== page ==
Mycotoxin levels in UK cereals pose no significant concerns

By Rory Harrington

- Last updated on GMT

Related tags: European union

The “vast majority” of cereals and cereal-based foods in the UK contain mycotoxin levels below regulatory limits, according to a survey from the Food Standards Agency (FSA).

Mycotoxins are naturally-occurring chemicals produced by certain fungi which are known to cause health problems. They can occur in a range of foods, including cereals, nuts, spices, fruit, coffee, milk and alcoholic beverages, and at any stage throughout the food-chain.

The UK food watchdog revealed that 97 per cent of 220 samples analysed contained acceptable levels of mycotoxins that were within safety limits laid down by the European Union.

Only seven samples – just 3 per cent – were discovered to have mycotoxins above the legal EU limits and “in most cases these levels were only marginally above the limit”,​ said the FSA report.

Four-year programme

The mycotoxins covered in the survey included aflatoxins, ochratoxin A (OTA), fumonisins, zearalenone (ZON) and the trichothecenes, including deoxynivalenol (DON) and T2 and HT2 toxins.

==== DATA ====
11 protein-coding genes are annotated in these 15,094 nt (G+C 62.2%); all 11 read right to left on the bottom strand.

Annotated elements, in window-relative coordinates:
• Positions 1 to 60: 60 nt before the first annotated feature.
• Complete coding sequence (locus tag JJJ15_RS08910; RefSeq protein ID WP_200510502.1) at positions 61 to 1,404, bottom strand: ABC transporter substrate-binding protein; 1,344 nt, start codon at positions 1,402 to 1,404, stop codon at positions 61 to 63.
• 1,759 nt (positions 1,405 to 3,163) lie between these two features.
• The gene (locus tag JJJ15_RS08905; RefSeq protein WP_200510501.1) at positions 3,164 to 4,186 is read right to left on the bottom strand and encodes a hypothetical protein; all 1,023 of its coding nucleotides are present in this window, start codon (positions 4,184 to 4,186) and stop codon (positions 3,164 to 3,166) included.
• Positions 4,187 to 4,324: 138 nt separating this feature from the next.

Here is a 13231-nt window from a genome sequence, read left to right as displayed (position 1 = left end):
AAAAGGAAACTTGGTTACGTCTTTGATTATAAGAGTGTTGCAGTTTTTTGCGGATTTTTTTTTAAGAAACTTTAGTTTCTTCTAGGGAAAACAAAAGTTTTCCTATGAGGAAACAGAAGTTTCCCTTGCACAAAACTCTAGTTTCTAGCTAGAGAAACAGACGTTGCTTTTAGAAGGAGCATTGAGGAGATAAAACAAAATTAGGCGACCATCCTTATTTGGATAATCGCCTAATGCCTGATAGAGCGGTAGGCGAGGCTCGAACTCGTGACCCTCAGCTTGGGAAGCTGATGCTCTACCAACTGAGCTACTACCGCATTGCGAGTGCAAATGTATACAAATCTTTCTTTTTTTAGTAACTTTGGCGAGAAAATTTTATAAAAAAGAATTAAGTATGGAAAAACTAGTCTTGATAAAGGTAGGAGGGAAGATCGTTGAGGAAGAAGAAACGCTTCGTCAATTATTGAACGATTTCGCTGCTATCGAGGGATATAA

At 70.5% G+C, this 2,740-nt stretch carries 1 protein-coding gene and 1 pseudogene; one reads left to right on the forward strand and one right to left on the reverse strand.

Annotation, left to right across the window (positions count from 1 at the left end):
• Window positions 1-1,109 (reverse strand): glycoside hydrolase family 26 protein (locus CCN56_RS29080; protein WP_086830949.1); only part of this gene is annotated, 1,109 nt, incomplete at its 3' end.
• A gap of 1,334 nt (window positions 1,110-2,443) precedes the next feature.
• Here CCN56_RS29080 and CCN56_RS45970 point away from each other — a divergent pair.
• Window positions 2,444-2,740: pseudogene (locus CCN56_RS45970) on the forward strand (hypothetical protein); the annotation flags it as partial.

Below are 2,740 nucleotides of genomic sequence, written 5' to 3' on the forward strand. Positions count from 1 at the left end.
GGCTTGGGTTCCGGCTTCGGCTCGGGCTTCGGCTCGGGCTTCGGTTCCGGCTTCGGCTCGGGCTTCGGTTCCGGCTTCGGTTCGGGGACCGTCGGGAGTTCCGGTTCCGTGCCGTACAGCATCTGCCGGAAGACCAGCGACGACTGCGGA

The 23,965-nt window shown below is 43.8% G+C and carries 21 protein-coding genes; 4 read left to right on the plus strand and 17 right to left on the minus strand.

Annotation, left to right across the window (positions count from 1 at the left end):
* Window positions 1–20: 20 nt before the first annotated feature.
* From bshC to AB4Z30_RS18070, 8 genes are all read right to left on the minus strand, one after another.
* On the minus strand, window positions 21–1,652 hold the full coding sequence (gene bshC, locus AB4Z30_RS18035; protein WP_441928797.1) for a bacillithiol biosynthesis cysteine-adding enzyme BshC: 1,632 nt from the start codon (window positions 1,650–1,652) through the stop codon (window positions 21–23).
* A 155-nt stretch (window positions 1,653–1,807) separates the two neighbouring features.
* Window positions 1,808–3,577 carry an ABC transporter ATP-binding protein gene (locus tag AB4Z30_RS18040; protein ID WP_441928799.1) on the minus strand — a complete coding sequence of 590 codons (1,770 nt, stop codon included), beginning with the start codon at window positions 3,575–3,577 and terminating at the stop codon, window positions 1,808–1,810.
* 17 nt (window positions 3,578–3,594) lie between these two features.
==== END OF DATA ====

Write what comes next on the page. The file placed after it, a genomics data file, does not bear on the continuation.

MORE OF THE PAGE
The findings revealed that mycotoxin levels in cereals and cereal-based foods in the UK “did not pose a significant risk to health”,​ said the food safety body.

Where excess levels were discovered, the FSA launched investigations to ensure that these foods were withdrawn from the market. The European Commission and other member states were also informed so that they could take any necessary action, confirmed the body.

The research, carried out by the agency’s Chemical Safety Division, are the first results of a four-year rolling surveillance programme to quantify a number of mycotoxins in a variety of foods.

“With the current knowledge and agricultural practices the provision of mycotoxin free cereals is not possible,”​ said the report.

The survey provides an accurate picture on mycotoxin levels in UK cereals and helps the FSA provide the appropriate consumer protection and minimise risk from the contaminants, it added.

It concluded: “The results from this survey do not raise any significant concerns for consumer health in the UK.”

To read the full report click HERE

Related topics: Cereal & Cereal Bars, Regulation & Safety

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